Shanghai: Life as a Pastor’s Wife


Editor’s note: In May, China Partnership is praying for the city of Shanghai. As we focus on the particular issues Shanghai people face, we wanted to re-run the first part of an older interview we previously published with a Shanghai pastor’s wife. In this interview, she discusses the pressure she faces in the church, some of the challenges and benefits of discipleship, and how she sees the gospel setting women free in Shanghai. This version of the interview has been lightly edited and condensed for clarity and length.


Becoming a Shimu

CP: Can you introduce yourself?          

Wu Meijing: I am from Shanghai. My journey with Christ began when I met my husband after college. He shared the gospel with me and took me to church. The church’s loving atmosphere felt very different from society, so later, I followed my husband and put my trust in the Lord. He became a full-time pastor in 2012. Now, I have assumed the role of shimu.[1]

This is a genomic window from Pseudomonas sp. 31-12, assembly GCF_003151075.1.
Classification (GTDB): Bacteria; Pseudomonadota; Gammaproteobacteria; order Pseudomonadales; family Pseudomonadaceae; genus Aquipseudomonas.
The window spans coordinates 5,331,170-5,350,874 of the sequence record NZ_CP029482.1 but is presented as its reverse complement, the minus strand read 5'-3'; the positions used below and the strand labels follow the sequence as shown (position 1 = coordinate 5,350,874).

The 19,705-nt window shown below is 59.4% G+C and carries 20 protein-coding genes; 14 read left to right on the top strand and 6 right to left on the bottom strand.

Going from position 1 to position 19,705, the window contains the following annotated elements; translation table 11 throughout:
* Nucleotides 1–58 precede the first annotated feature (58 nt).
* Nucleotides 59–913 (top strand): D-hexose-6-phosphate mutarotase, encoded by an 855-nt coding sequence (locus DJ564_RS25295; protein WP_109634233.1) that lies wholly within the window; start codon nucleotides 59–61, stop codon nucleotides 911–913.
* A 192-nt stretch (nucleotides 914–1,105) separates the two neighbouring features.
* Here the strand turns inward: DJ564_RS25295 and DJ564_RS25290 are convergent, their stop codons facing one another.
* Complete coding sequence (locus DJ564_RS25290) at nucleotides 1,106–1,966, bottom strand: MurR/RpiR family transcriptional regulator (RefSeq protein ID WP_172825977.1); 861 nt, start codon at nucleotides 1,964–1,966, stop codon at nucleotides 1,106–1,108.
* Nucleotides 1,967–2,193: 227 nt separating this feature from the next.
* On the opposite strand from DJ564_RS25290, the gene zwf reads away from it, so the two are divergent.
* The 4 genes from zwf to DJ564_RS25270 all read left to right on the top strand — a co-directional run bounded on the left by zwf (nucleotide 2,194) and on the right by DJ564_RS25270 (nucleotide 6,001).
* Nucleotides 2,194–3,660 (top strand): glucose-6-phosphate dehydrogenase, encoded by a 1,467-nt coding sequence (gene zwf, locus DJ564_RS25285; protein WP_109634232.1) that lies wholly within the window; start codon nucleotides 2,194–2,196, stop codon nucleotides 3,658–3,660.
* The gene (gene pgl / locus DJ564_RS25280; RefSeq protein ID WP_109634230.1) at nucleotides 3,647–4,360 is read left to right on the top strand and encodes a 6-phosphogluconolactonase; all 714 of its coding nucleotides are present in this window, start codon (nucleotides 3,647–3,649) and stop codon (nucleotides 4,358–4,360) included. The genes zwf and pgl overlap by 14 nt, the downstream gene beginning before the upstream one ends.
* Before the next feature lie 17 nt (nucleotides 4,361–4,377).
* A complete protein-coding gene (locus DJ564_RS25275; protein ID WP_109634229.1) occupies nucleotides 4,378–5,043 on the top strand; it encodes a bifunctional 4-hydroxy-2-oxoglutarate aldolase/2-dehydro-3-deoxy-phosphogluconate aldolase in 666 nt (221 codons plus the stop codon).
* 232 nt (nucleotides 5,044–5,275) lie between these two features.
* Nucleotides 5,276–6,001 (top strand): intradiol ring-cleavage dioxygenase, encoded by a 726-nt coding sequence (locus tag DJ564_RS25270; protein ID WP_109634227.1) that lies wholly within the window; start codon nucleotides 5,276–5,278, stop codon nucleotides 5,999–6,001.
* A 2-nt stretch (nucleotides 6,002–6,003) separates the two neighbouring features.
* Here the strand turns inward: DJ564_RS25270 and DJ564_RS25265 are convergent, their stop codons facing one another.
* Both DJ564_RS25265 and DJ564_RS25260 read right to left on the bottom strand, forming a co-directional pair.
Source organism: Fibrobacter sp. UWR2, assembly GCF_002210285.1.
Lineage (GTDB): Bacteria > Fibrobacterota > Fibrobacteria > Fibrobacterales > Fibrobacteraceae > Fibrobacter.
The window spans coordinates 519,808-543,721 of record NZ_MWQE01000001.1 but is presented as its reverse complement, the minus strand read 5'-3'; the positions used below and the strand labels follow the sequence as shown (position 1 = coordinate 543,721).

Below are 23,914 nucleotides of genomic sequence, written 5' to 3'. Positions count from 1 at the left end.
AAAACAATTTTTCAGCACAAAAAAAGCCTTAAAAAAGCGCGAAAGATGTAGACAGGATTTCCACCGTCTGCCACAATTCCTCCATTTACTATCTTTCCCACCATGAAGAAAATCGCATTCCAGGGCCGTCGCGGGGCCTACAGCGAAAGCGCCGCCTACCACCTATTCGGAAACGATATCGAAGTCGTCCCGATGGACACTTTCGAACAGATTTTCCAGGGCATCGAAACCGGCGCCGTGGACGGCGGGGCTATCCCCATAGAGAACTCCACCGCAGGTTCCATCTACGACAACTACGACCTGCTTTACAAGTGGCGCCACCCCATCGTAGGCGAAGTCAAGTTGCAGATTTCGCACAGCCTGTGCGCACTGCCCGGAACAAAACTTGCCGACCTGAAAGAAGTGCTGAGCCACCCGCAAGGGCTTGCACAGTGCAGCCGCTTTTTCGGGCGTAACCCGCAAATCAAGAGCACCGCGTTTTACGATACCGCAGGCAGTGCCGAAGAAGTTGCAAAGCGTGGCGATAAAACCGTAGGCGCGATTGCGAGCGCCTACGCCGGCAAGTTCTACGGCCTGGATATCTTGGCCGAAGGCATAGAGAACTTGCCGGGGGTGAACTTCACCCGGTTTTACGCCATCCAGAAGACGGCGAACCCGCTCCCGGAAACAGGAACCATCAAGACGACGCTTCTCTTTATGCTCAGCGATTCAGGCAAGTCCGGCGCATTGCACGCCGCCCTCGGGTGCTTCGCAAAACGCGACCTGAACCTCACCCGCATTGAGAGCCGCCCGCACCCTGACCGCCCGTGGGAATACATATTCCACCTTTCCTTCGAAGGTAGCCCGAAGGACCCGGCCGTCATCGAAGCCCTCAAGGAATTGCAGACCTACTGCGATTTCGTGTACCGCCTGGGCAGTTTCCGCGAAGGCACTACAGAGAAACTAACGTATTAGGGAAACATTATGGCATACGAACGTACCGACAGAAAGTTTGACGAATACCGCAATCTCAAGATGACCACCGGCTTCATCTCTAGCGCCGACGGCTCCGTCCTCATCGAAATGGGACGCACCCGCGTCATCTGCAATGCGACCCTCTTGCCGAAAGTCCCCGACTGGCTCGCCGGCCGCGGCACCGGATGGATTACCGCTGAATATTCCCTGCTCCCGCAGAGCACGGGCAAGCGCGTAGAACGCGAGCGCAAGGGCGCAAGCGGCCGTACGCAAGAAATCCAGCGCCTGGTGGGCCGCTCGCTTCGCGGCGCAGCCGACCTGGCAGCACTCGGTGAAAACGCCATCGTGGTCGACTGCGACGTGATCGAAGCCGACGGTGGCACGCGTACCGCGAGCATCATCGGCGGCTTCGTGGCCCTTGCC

CP: What challenges do you face as a pastor’s wife?

Wu: In the beginning I was not used to being addressed this way, especially when older sisters came up and called me shimu. When they asked theological questions and looked at me expectantly, I suddenly realized strong theological training was required. This was why I had some struggles about how to be a shimu at the start.

I had some struggles about how to be a shimu at the start. I felt a lot of pressure, especially regarding how to shepherd older sisters.

I felt a lot of pressure, especially regarding how to shepherd older sisters. They are more experienced and seasoned, and I am relatively young, so I did not know how to lead them. Only after a period of struggle in this role did I begin to slowly enter into my identity in the gospel. I began to focus on what Christ has accomplished rather than what I ought to do to fulfill my role.